The US is expected to announce the return of all US military personnel to Iraq on Friday, in a bid to quell tensions after the deadly terrorist attack on a military facility in Baghdad that left at least seven people dead.
The move comes as President Donald Trump announced he would extend the US-led war against the Islamic State group in Iraq and Syria by a year and also announced the start of a new phase of the war, with troops expected to move into Mosul, Iraq’s second-largest city.
Trump also announced an agreement with Iraqi Prime Minister Haider al-Abadi to send 2,000 US troops home from Iraq within the next three years, in an effort to end a year of fighting in Iraq.
The US has been conducting airstrikes against ISIS militants in Iraq for the past two years, but the move to begin a new offensive in Mosul is expected in response to the deadly attack on the Iraqi-owned oil company by suicide bombers.
According to a senior US official, the US will begin the move of US forces to Iraq within three months, and a further 2,500 soldiers would arrive in the coming months.
The official said the deployment was “not meant to be an all-out attack” but rather a series of steps to bring the war to a halt, as the US is unable to conduct combat operations on its own.
The initial plan was to deploy the US forces in a staggered way over a period of three years and then “take a pause” to train and deploy more troops.
The second phase of this plan is now being finalized, the official added.
Iraqi Prime Abadi was in Washington for talks with US President Donald J. Trump.
The two leaders discussed “the challenges of maintaining peace and stability in Iraq” and agreed to work together to resolve those challenges, the senior official said.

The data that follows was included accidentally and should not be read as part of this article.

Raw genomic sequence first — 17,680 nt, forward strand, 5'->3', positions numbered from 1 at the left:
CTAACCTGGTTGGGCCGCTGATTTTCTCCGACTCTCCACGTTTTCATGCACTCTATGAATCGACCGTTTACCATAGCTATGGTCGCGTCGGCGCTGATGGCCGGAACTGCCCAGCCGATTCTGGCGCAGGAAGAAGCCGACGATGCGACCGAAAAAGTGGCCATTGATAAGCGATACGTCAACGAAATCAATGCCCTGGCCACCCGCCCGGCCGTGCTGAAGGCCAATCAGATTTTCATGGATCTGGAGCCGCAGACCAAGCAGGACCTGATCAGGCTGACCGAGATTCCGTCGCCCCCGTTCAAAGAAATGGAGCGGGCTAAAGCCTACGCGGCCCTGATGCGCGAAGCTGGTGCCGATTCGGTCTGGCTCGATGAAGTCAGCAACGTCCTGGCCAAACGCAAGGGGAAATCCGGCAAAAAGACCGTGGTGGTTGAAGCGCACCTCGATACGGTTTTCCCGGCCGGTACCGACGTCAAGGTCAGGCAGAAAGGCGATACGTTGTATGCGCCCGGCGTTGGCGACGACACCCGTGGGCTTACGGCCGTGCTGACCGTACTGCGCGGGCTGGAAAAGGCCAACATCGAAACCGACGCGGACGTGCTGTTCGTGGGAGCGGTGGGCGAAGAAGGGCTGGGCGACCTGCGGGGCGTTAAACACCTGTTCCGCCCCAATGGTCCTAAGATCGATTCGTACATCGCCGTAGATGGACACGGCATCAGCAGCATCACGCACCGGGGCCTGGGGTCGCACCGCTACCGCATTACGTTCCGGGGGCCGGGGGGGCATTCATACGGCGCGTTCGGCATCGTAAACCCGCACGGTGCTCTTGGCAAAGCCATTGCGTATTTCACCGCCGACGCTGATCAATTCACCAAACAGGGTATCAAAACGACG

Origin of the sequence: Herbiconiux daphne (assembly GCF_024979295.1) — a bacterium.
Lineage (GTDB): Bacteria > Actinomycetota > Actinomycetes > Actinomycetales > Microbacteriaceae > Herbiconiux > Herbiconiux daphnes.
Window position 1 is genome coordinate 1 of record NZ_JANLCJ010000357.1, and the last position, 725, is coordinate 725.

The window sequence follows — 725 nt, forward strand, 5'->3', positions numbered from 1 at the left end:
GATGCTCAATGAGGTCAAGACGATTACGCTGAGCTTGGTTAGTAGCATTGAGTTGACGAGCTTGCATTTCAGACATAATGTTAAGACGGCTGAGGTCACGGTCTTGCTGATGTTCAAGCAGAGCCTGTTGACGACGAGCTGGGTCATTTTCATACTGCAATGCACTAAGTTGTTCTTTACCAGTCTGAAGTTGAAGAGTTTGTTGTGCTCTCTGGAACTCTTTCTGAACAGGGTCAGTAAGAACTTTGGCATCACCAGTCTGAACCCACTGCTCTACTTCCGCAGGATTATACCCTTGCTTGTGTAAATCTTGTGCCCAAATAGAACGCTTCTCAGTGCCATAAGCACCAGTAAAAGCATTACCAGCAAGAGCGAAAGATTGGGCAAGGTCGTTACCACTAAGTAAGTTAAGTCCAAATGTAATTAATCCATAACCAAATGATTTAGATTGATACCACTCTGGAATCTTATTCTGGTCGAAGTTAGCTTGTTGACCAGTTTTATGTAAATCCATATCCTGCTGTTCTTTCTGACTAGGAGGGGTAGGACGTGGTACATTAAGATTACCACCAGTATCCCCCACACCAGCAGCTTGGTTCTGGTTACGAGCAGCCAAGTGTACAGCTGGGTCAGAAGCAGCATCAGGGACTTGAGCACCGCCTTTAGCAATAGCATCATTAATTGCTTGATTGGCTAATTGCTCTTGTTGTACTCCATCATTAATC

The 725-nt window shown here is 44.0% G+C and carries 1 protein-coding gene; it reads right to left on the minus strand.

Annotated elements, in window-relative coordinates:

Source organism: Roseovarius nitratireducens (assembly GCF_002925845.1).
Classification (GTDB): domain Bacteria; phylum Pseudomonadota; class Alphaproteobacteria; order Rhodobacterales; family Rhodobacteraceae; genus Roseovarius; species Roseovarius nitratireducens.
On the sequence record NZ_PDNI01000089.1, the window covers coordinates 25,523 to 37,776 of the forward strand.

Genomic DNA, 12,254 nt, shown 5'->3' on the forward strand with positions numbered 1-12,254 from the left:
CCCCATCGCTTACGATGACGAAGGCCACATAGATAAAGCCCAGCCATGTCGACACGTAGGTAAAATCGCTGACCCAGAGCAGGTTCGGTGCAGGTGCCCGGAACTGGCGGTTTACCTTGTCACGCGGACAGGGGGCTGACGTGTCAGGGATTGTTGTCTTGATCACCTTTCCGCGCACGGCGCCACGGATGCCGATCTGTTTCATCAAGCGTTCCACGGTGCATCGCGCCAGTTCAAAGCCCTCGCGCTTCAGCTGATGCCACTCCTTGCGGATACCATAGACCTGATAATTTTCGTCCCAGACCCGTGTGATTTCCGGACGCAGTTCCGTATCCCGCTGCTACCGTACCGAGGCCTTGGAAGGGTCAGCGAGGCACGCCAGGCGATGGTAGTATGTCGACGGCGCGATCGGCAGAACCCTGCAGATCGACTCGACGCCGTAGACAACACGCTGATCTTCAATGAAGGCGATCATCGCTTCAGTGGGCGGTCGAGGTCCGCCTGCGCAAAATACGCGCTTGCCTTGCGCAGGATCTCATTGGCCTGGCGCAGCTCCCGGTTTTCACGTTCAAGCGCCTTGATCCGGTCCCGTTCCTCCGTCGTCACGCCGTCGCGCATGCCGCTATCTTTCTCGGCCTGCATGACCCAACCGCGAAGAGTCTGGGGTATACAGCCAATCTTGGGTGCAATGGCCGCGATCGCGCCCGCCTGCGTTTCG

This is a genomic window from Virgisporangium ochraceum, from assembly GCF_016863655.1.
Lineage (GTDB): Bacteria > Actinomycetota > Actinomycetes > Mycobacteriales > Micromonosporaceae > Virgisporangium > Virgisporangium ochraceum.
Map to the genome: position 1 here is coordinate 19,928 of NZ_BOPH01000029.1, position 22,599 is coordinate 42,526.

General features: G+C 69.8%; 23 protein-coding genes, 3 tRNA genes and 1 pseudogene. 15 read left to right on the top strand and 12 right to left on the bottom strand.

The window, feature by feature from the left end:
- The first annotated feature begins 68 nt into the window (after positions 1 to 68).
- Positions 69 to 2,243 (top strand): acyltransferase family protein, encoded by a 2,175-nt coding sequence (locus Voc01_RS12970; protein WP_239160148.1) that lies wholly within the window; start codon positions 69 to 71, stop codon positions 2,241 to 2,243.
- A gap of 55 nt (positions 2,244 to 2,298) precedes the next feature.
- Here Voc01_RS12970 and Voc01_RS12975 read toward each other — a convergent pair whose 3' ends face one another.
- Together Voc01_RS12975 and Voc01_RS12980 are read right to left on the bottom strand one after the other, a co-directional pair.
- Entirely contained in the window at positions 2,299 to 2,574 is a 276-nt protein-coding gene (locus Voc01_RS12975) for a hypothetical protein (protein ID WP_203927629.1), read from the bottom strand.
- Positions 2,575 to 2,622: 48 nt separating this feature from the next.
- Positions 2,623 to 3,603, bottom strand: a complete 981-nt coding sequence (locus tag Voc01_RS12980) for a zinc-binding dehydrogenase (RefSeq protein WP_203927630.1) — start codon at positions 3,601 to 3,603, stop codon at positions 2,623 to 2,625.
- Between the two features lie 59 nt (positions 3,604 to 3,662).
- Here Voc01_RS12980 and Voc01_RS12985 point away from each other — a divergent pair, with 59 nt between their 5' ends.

Abadi also expressed his gratitude to US President Joe Biden and US Secretary of Defense James Mattis for their efforts to stop ISIS in Iraq, and thanked the United States for its help in ending the fight against the terror group, the U.S. official added, speaking on condition of anonymity.
Abadi and Mattis are expected to discuss further US plans to help the Iraqi security forces fight ISIS.
“The United States is committed to defeating the Daesh terror group and to bringing peace and security to Iraq,” Mattis said at a joint press conference with Abadi on Friday.
“We look forward to continuing our work together as the coalition to defeat Daesh.”
The official added that the Iraqi prime minister also thanked US President Trump for his “tough talk” against ISIS.
“He said that we need to work to overcome the challenges facing Iraq,” the official said, adding that Abadi and Trump discussed a “series of steps” to bring to a conclusion a war against ISIS in the Middle East.
The announcement comes as Iraq’s government says the death toll in the terror attack on an oil refinery in the northern city of Kirkuk reached nearly 100, while the Islamic Republic of Iran has said it had killed more than 200 ISIS fighters.
Iraqi security forces and Kurdish Peshmerga fighters took control of Kirkuuk on Friday after the Iraqi army launched a counter-offensive against ISIS, with a curfew in effect for some parts of the country.
According to local officials, the first of the suicide bombers targeted the main oil refinery near Kirkuk’s Bashiqa district.
The refinery is located near the city’s northern border with Syria, and is used for refining crude oil.
Kirkuk Governor Najmaldin Karim said at least 20 militants, including women and children, were killed in the attack.
While there is no confirmation of the number of casualties, some local officials say it was likely to be around 100.
Al Jazeera’s Rula Amin, reporting from the Iraqi capital, said the suicide bomber who attacked the refinery had been wearing a suicide vest and wearing a white robe, which indicates that the attack was carried out by a militant group.
Baghdad and the US military were engaged in a war in Iraq since 2015, with the US leading a coalition of forces and Iraqi government backing the US in the fight.
A senior official from the US Central Command, which oversees the war in the country, told Al Jazeera on Saturday that the Pentagon was “working with the Iraqi government” to “bring the fighting to a grinding halt”.
“We have made it clear that this is an offensive war,” he said.
“It’s a battle against Daesh [ISIS].
We are working with the Iraqis and with the international coalition to bring this war to an end.
It’s a long-term effort, and it is not a short-term, quick-fix effort.
This is not about fighting ISIS, this is a long term battle to stop the advance of Daesh.”
The official said there was a need for the coalition forces to “stop this advance of ISIS in